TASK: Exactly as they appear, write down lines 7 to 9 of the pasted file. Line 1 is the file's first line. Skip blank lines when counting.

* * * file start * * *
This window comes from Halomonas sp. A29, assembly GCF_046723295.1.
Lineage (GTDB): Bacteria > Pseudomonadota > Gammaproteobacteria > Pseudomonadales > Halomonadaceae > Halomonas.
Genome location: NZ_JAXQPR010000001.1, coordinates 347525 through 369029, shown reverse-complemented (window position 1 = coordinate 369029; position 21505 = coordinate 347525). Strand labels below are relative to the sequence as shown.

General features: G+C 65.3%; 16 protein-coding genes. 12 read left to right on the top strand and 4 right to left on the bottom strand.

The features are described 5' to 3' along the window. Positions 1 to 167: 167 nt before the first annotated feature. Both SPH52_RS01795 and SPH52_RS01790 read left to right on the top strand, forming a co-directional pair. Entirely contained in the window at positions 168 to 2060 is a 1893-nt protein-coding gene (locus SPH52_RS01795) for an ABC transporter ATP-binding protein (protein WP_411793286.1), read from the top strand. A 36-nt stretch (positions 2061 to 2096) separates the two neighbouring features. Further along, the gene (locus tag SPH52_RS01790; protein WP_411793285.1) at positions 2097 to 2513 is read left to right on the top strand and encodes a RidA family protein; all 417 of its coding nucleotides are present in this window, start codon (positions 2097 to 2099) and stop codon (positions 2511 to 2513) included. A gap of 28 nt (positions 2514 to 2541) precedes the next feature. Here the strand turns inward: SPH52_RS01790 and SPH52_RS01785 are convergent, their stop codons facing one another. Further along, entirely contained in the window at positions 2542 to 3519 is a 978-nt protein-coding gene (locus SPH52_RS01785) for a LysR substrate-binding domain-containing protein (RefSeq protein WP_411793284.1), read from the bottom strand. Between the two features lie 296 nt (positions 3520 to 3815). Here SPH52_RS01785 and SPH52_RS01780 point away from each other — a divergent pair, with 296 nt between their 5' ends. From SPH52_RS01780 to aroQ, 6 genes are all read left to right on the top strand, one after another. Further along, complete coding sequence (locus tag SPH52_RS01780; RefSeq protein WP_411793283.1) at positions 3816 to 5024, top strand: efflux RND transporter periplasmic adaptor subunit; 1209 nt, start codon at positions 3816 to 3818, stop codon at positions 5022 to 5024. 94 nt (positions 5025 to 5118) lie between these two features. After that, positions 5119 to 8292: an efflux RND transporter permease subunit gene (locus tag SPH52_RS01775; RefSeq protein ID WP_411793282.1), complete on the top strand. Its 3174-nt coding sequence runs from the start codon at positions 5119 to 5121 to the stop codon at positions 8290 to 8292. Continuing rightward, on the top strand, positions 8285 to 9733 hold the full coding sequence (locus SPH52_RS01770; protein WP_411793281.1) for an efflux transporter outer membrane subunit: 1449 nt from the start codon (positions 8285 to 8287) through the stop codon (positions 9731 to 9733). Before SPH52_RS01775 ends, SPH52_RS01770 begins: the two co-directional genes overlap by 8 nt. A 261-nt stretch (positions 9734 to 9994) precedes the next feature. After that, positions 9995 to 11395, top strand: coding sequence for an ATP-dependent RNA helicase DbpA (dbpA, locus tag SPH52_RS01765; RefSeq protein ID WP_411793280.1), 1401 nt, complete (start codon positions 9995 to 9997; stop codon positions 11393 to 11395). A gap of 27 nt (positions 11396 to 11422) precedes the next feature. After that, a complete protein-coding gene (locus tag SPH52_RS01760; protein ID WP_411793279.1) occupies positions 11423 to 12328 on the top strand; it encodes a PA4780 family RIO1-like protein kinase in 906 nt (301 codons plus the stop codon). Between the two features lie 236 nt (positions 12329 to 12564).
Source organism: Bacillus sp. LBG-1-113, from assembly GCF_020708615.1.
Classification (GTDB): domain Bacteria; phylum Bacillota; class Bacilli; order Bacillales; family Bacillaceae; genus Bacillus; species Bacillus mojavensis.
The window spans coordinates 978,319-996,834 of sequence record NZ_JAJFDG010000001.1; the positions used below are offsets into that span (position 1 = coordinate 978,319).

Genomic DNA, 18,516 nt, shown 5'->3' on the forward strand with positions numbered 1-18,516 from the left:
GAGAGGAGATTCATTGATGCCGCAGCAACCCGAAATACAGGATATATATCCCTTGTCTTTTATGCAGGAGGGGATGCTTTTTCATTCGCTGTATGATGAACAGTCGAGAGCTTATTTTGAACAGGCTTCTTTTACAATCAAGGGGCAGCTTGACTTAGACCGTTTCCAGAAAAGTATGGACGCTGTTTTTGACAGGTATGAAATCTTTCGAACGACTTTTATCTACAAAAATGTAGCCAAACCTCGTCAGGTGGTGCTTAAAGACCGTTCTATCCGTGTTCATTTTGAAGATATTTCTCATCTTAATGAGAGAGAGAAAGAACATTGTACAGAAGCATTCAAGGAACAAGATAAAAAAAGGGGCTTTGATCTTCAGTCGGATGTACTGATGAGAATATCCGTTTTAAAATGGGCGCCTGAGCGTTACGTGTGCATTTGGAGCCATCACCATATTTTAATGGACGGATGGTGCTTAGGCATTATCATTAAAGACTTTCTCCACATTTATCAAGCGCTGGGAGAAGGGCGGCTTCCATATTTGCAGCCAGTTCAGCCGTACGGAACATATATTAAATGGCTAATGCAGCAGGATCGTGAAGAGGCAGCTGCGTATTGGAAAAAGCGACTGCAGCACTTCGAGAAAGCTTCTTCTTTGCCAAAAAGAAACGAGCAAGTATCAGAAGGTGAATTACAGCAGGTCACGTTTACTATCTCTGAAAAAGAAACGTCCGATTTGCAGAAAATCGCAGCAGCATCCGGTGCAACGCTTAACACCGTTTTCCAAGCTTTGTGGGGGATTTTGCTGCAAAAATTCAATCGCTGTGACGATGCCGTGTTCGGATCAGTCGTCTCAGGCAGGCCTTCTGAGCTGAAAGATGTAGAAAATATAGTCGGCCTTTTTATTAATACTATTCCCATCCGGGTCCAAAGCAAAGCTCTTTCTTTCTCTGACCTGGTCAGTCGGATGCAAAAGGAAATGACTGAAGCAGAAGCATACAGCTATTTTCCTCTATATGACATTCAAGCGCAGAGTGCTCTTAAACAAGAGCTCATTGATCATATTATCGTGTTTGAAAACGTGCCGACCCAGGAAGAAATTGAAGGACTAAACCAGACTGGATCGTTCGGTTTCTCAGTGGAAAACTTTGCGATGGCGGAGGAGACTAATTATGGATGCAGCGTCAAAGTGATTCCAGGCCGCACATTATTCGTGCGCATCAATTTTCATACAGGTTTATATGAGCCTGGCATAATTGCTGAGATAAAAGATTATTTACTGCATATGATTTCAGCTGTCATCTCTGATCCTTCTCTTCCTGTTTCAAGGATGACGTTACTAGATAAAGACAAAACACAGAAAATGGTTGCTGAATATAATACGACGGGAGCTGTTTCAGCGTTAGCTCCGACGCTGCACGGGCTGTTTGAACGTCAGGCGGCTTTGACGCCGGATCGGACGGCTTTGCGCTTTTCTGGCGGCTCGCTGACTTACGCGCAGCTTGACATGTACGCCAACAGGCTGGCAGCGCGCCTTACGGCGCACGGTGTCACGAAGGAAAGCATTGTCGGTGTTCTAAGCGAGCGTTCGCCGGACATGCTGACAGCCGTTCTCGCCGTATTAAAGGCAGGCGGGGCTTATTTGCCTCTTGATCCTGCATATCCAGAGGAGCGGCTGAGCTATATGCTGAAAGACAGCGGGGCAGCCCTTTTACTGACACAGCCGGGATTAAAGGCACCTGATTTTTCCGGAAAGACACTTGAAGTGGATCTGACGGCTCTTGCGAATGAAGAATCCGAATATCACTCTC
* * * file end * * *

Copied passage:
Classification (GTDB): domain Bacteria; phylum Bacillota; class Bacilli; order Bacillales; family Bacillaceae; genus Bacillus; species Bacillus mojavensis.
The window spans coordinates 978,319-996,834 of sequence record NZ_JAJFDG010000001.1; the positions used below are offsets into that span (position 1 = coordinate 978,319).

Genomic DNA, 18,516 nt, shown 5'->3' on the forward strand with positions numbered 1-18,516 from the left: